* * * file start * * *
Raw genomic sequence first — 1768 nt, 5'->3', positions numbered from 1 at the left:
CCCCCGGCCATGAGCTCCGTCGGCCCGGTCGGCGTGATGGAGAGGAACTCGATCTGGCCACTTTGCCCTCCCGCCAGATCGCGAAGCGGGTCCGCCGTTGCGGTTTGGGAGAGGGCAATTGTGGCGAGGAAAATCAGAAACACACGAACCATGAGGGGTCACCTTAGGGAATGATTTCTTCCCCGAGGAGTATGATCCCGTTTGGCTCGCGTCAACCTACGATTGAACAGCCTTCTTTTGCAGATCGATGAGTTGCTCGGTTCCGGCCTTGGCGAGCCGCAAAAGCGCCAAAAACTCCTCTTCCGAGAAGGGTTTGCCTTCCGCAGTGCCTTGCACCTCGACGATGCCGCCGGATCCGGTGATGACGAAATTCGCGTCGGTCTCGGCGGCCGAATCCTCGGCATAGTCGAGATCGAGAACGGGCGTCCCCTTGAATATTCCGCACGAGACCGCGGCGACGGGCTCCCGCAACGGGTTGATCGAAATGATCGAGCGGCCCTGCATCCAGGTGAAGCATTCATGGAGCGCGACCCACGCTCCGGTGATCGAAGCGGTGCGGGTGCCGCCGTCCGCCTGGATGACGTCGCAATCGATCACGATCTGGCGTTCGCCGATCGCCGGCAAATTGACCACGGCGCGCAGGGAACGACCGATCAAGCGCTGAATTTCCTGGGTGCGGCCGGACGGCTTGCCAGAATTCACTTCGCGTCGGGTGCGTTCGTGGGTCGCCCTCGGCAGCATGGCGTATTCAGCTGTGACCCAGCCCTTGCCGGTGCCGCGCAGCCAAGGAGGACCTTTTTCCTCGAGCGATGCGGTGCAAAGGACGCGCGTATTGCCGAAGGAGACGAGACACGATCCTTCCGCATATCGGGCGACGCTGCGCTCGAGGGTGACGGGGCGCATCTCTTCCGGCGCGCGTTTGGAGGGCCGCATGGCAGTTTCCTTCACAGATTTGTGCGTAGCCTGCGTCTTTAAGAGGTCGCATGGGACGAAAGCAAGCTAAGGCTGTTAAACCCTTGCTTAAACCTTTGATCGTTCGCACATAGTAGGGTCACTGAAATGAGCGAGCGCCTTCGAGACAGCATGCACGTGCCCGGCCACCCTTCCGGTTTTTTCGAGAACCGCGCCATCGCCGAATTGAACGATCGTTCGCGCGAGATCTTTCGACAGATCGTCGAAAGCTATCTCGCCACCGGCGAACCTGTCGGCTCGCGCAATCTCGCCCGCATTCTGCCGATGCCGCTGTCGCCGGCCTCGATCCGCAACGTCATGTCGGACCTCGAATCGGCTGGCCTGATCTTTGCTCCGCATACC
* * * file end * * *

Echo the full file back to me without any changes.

Raw genomic sequence first — 1768 nt, 5'->3', positions numbered from 1 at the left:
CCCCCGGCCATGAGCTCCGTCGGCCCGGTCGGCGTGATGGAGAGGAACTCGATCTGGCCACTTTGCCCTCCCGCCAGATCGCGAAGCGGGTCCGCCGTTGCGGTTTGGGAGAGGGCAATTGTGGCGAGGAAAATCAGAAACACACGAACCATGAGGGGTCACCTTAGGGAATGATTTCTTCCCCGAGGAGTATGATCCCGTTTGGCTCGCGTCAACCTACGATTGAACAGCCTTCTTTTGCAGATCGATGAGTTGCTCGGTTCCGGCCTTGGCGAGCCGCAAAAGCGCCAAAAACTCCTCTTCCGAGAAGGGTTTGCCTTCCGCAGTGCCTTGCACCTCGACGATGCCGCCGGATCCGGTGATGACGAAATTCGCGTCGGTCTCGGCGGCCGAATCCTCGGCATAGTCGAGATCGAGAACGGGCGTCCCCTTGAATATTCCGCACGAGACCGCGGCGACGGGCTCCCGCAACGGGTTGATCGAAATGATCGAGCGGCCCTGCATCCAGGTGAAGCATTCATGGAGCGCGACCCACGCTCCGGTGATCGAAGCGGTGCGGGTGCCGCCGTCCGCCTGGATGACGTCGCAATCGATCACGATCTGGCGTTCGCCGATCGCCGGCAAATTGACCACGGCGCGCAGGGAACGACCGATCAAGCGCTGAATTTCCTGGGTGCGGCCGGACGGCTTGCCAGAATTCACTTCGCGTCGGGTGCGTTCGTGGGTCGCCCTCGGCAGCATGGCGTATTCAGCTGTGACCCAGCCCTTGCCGGTGCCGCGCAGCCAAGGAGGACCTTTTTCCTCGAGCGATGCGGTGCAAAGGACGCGCGTATTGCCGAAGGAGACGAGACACGATCCTTCCGCATATCGGGCGACGCTGCGCTCGAGGGTGACGGGGCGCATCTCTTCCGGCGCGCGTTTGGAGGGCCGCATGGCAGTTTCCTTCACAGATTTGTGCGTAGCCTGCGTCTTTAAGAGGTCGCATGGGACGAAAGCAAGCTAAGGCTGTTAAACCCTTGCTTAAACCTTTGATCGTTCGCACATAGTAGGGTCACTGAAATGAGCGAGCGCCTTCGAGACAGCATGCACGTGCCCGGCCACCCTTCCGGTTTTTTCGAGAACCGCGCCATCGCCGAATTGAACGATCGTTCGCGCGAGATCTTTCGACAGATCGTCGAAAGCTATCTCGCCACCGGCGAACCTGTCGGCTCGCGCAATCTCGCCCGCATTCTGCCGATGCCGCTGTCGCCGGCCTCGATCCGCAACGTCATGTCGGACCTCGAATCGGCTGGCCTGATCTTTGCTCCGCATACC